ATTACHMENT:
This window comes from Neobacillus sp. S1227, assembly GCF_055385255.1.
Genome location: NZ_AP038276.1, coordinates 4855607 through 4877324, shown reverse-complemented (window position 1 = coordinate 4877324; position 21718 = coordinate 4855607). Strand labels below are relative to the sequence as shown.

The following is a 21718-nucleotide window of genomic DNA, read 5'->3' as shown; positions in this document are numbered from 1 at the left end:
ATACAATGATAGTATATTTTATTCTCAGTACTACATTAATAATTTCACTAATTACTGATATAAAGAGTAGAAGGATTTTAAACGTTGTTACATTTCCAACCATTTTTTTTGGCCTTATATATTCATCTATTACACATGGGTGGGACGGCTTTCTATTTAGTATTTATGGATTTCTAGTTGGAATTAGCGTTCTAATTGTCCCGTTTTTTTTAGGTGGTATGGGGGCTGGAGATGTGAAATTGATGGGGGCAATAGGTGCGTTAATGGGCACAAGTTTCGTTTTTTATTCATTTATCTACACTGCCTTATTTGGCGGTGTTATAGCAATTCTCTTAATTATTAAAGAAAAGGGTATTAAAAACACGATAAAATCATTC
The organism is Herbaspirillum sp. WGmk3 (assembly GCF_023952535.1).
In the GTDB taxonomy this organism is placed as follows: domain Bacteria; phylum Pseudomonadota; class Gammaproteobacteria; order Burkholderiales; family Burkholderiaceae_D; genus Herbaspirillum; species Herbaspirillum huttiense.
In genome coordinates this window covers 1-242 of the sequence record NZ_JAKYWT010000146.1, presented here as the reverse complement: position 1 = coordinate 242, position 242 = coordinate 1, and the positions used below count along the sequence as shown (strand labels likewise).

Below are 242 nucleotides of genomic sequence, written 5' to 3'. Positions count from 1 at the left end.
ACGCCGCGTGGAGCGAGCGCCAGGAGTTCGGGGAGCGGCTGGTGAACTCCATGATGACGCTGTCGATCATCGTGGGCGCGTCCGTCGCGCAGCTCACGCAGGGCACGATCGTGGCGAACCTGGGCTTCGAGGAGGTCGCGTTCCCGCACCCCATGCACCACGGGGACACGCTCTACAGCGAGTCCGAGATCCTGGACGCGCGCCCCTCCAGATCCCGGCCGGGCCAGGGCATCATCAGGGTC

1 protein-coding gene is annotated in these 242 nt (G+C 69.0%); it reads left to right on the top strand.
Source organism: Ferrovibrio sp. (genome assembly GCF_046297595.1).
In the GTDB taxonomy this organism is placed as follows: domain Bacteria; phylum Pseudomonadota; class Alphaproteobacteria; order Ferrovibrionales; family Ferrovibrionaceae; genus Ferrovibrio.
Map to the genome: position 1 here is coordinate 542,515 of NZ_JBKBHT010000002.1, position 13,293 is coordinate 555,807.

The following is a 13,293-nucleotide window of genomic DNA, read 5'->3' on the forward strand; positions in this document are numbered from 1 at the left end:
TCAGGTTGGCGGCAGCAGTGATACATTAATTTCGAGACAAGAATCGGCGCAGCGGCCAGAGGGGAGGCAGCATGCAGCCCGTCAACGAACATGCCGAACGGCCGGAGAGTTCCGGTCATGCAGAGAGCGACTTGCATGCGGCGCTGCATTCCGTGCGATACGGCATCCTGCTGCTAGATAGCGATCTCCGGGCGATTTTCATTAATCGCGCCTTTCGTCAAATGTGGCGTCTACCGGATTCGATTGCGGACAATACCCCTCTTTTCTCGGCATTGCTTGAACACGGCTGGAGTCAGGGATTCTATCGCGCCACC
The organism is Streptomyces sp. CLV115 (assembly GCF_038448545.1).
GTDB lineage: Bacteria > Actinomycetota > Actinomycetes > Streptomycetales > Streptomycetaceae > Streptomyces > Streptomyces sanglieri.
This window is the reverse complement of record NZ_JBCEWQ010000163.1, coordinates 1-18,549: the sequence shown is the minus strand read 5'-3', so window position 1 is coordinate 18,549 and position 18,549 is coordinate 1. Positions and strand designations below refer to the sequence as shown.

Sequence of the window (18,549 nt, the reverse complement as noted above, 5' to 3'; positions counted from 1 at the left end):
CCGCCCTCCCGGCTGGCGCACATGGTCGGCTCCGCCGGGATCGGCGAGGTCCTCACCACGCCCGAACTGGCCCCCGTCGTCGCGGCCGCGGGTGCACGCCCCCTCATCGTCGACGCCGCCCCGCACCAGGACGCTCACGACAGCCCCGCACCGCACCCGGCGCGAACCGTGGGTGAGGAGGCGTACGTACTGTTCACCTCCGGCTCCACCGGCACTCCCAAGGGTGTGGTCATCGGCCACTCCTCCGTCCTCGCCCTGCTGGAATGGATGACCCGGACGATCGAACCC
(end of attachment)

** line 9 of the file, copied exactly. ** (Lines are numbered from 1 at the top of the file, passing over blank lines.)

ACGCCGCGTGGAGCGAGCGCCAGGAGTTCGGGGAGCGGCTGGTGAACTCCATGATGACGCTGTCGATCATCGTGGGCGCGTCCGTCGCGCAGCTCACGCAGGGCACGATCGTGGCGAACCTGGGCTTCGAGGAGGTCGCGTTCCCGCACCCCATGCACCACGGGGACACGCTCTACAGCGAGTCCGAGATCCTGGACGCGCGCCCCTCCAGATCCCGGCCGGGCCAGGGCATCATCAGGGTC